Britton much better against Yankees (O's win, 2-0)

Remember the last time Zach Britton faced the Yankees?

He retired one batter, was charged with six runs (nine total) and seven hits, and put the Orioles in a huge hole in Game 2 of a doubleheader in New York back on July 30.

It's been a different story today. Britton is blanking the Yankees on four hits over six innings, with one walk and five strikeouts.

Britton has thrown 110 pitches, including 67 for strikes. He just retired Alex Rodriguez on a bouncer to third baseman Robert Andino to strand Mark Teixeira on first as Chris Jakubauskas warmed in the bullpen.

If only the Orioles could give Britton a lead. They've reached Bartolo Colon for only two hits through five innings - Mark Reynolds' double in the second and single in the fifth.

Britton held the Twins to one run over five innings in his previous start. Doing the math here, he's allowed one run in his last 11 innings.

Update: Make that seven scoreless for Britton. He retired the side in order in the seventh on 10 pitches, raising his total to 120.

Update II: Nick Markakis led off the bottom of the seventh with a double to right field, and he scored with one out on Vladimir Guerrero's single into right. Orioles 1, Yankees 0.

Jim Johnson has replaced Britton, who pitched a gem.

Today's attendance: 28,751

Update III: J.J. Hardy provided a big insurance run with a two-out single in the eighth that scored Mark Reynolds, after the Orioles put runners on the corners with no outs and drew close to wasting a golden opportunity.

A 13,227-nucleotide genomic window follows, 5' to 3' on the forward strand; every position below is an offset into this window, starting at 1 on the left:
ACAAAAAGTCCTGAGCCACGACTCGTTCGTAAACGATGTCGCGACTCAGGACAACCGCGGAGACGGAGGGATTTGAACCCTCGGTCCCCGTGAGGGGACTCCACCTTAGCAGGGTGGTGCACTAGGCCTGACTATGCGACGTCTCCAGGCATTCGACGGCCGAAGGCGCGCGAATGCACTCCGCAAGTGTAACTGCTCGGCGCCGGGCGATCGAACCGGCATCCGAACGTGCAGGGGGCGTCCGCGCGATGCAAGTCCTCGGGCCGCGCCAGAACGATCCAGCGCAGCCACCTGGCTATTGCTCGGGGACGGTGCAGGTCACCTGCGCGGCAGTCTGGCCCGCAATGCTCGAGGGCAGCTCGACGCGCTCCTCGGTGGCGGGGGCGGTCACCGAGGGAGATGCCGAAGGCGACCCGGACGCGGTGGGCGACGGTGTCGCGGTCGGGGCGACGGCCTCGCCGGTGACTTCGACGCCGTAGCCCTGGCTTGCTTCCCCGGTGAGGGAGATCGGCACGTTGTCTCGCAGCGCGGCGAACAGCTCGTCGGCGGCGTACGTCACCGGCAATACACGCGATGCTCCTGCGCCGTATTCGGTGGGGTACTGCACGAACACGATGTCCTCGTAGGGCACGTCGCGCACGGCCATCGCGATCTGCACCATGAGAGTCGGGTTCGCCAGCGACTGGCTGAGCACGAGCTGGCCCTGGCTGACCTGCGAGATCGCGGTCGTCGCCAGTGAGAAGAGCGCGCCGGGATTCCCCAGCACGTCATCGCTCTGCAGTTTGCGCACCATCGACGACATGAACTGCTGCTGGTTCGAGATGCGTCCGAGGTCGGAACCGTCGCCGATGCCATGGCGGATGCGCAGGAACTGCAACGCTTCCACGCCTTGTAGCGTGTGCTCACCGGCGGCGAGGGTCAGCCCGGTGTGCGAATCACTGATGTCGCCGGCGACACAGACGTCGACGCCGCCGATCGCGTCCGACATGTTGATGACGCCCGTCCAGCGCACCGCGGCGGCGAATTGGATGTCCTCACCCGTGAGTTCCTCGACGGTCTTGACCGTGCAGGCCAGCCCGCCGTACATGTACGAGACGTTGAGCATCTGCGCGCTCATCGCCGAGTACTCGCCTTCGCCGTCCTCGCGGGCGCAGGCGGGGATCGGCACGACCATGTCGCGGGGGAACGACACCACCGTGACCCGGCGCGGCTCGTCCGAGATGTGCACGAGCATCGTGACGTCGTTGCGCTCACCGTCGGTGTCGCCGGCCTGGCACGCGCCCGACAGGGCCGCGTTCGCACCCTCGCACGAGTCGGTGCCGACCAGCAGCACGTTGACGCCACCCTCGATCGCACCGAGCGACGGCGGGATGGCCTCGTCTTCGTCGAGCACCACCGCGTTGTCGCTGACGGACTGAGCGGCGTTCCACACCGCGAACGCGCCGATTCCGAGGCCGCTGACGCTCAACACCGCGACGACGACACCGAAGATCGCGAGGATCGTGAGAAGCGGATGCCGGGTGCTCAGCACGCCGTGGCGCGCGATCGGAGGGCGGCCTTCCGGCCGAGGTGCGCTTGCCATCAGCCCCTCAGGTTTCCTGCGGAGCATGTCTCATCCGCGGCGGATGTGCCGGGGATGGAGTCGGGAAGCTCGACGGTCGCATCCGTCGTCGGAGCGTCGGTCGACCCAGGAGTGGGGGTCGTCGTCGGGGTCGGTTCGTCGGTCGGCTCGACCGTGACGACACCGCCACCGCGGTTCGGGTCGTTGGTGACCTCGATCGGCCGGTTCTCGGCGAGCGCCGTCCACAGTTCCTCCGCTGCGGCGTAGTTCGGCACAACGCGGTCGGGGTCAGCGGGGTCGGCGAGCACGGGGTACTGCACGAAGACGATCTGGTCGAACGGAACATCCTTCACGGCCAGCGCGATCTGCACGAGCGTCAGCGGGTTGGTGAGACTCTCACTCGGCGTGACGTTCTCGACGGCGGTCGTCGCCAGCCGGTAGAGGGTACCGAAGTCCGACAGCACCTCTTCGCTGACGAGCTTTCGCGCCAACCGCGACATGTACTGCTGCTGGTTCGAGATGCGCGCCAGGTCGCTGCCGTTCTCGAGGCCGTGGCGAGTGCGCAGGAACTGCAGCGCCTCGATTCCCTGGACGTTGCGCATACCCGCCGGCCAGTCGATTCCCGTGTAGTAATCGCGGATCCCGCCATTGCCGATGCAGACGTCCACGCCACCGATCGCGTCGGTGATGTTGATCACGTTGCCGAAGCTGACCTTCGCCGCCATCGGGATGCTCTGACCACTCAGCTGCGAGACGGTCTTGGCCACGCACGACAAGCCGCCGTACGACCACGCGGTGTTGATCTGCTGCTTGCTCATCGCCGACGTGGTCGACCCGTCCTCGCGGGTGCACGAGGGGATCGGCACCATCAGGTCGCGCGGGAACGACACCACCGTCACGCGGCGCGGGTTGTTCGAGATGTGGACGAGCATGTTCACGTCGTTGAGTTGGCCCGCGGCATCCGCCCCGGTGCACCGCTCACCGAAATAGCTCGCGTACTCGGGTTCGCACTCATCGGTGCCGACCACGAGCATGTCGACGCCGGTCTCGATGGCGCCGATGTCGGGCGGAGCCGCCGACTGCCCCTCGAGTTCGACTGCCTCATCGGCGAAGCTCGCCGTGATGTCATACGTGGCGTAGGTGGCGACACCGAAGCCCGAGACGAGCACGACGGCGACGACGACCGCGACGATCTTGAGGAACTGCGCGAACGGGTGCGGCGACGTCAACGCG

Kevin Gregg got a big double-play grounder from Alex Rodriguez in the ninth to seal a 2-0 victory and record his 19th save.

Haven't heard enough from Yankees manager Joe Girardi? Here's a little more regarding whether they'll play the makeup game on Sept. 8:

"I'll let the powers to be handle that," he said. "We'll just worry about playing these games, getting two games in today and playing tomorrow and trying to win the series."

Girardi says the Orioles proposed back-to-back doubleheaders today and tomorrow.

"Physically, how do you do that?" he said. "I mean, how do you physically do that when you're playing day after day after day? You talk about risking injury to players and trying to manage a pitching staff. I don't think it's physically possible. It's not fair to the product of the game. It's one thing if you have to make them up at the end of the year as the last two days of the season and you have to do it and you have extra bodies."

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